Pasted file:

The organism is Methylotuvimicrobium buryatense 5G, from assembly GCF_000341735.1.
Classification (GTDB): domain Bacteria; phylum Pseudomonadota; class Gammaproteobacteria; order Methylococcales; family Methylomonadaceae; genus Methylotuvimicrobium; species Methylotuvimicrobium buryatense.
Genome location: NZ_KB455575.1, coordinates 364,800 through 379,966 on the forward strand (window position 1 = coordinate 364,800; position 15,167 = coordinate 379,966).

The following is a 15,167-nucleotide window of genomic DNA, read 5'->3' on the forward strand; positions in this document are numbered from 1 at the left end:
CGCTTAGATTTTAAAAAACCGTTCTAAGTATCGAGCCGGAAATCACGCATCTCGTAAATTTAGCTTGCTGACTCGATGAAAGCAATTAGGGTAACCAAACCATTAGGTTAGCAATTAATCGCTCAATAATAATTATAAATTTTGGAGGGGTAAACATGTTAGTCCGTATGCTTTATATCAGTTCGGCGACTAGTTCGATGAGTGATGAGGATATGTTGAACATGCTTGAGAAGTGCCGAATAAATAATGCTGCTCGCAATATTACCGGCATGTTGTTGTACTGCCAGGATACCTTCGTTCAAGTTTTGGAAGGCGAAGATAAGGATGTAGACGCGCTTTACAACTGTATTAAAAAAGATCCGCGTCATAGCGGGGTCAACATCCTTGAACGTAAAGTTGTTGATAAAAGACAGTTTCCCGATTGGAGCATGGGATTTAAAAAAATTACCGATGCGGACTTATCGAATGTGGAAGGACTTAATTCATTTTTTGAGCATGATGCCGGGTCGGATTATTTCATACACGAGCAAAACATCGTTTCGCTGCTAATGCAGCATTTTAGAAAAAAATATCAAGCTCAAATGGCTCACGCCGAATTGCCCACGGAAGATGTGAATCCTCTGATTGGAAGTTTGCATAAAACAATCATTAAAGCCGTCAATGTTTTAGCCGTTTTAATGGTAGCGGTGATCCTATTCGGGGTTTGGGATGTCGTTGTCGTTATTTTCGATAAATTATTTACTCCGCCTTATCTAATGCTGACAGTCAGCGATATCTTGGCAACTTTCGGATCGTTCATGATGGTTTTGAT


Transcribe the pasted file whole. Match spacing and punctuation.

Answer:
The organism is Methylotuvimicrobium buryatense 5G, from assembly GCF_000341735.1.
Classification (GTDB): domain Bacteria; phylum Pseudomonadota; class Gammaproteobacteria; order Methylococcales; family Methylomonadaceae; genus Methylotuvimicrobium; species Methylotuvimicrobium buryatense.
Genome location: NZ_KB455575.1, coordinates 364,800 through 379,966 on the forward strand (window position 1 = coordinate 364,800; position 15,167 = coordinate 379,966).

The following is a 15,167-nucleotide window of genomic DNA, read 5'->3' on the forward strand; positions in this document are numbered from 1 at the left end:
CGCTTAGATTTTAAAAAACCGTTCTAAGTATCGAGCCGGAAATCACGCATCTCGTAAATTTAGCTTGCTGACTCGATGAAAGCAATTAGGGTAACCAAACCATTAGGTTAGCAATTAATCGCTCAATAATAATTATAAATTTTGGAGGGGTAAACATGTTAGTCCGTATGCTTTATATCAGTTCGGCGACTAGTTCGATGAGTGATGAGGATATGTTGAACATGCTTGAGAAGTGCCGAATAAATAATGCTGCTCGCAATATTACCGGCATGTTGTTGTACTGCCAGGATACCTTCGTTCAAGTTTTGGAAGGCGAAGATAAGGATGTAGACGCGCTTTACAACTGTATTAAAAAAGATCCGCGTCATAGCGGGGTCAACATCCTTGAACGTAAAGTTGTTGATAAAAGACAGTTTCCCGATTGGAGCATGGGATTTAAAAAAATTACCGATGCGGACTTATCGAATGTGGAAGGACTTAATTCATTTTTTGAGCATGATGCCGGGTCGGATTATTTCATACACGAGCAAAACATCGTTTCGCTGCTAATGCAGCATTTTAGAAAAAAATATCAAGCTCAAATGGCTCACGCCGAATTGCCCACGGAAGATGTGAATCCTCTGATTGGAAGTTTGCATAAAACAATCATTAAAGCCGTCAATGTTTTAGCCGTTTTAATGGTAGCGGTGATCCTATTCGGGGTTTGGGATGTCGTTGTCGTTATTTTCGATAAATTATTTACTCCGCCTTATCTAATGCTGACAGTCAGCGATATCTTGGCAACTTTCGGATCGTTCATGATGGTTTTGAT